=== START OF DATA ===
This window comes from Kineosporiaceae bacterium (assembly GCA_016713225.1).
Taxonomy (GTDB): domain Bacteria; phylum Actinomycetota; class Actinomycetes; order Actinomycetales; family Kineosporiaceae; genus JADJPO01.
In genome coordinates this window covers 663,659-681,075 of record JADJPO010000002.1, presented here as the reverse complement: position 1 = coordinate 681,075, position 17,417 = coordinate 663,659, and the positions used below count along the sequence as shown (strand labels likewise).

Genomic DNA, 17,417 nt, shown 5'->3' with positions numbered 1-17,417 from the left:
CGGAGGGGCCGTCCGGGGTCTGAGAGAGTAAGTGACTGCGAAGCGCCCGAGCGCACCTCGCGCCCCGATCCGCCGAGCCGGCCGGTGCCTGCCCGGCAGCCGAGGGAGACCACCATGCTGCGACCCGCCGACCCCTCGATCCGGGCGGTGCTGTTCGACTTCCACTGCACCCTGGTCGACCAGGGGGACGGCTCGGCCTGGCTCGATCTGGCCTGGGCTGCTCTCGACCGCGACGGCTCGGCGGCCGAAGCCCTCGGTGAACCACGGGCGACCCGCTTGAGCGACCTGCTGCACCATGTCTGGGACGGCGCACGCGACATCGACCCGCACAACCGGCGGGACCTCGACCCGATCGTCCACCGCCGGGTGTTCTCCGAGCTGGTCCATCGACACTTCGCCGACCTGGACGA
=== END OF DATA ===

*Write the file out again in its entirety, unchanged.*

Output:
This window comes from Kineosporiaceae bacterium (assembly GCA_016713225.1).
Taxonomy (GTDB): domain Bacteria; phylum Actinomycetota; class Actinomycetes; order Actinomycetales; family Kineosporiaceae; genus JADJPO01.
In genome coordinates this window covers 663,659-681,075 of record JADJPO010000002.1, presented here as the reverse complement: position 1 = coordinate 681,075, position 17,417 = coordinate 663,659, and the positions used below count along the sequence as shown (strand labels likewise).

Genomic DNA, 17,417 nt, shown 5'->3' with positions numbered 1-17,417 from the left:
CGGAGGGGCCGTCCGGGGTCTGAGAGAGTAAGTGACTGCGAAGCGCCCGAGCGCACCTCGCGCCCCGATCCGCCGAGCCGGCCGGTGCCTGCCCGGCAGCCGAGGGAGACCACCATGCTGCGACCCGCCGACCCCTCGATCCGGGCGGTGCTGTTCGACTTCCACTGCACCCTGGTCGACCAGGGGGACGGCTCGGCCTGGCTCGATCTGGCCTGGGCTGCTCTCGACCGCGACGGCTCGGCGGCCGAAGCCCTCGGTGAACCACGGGCGACCCGCTTGAGCGACCTGCTGCACCATGTCTGGGACGGCGCACGCGACATCGACCCGCACAACCGGCGGGACCTCGACCCGATCGTCCACCGCCGGGTGTTCTCCGAGCTGGTCCATCGACACTTCGCCGACCTGGACGA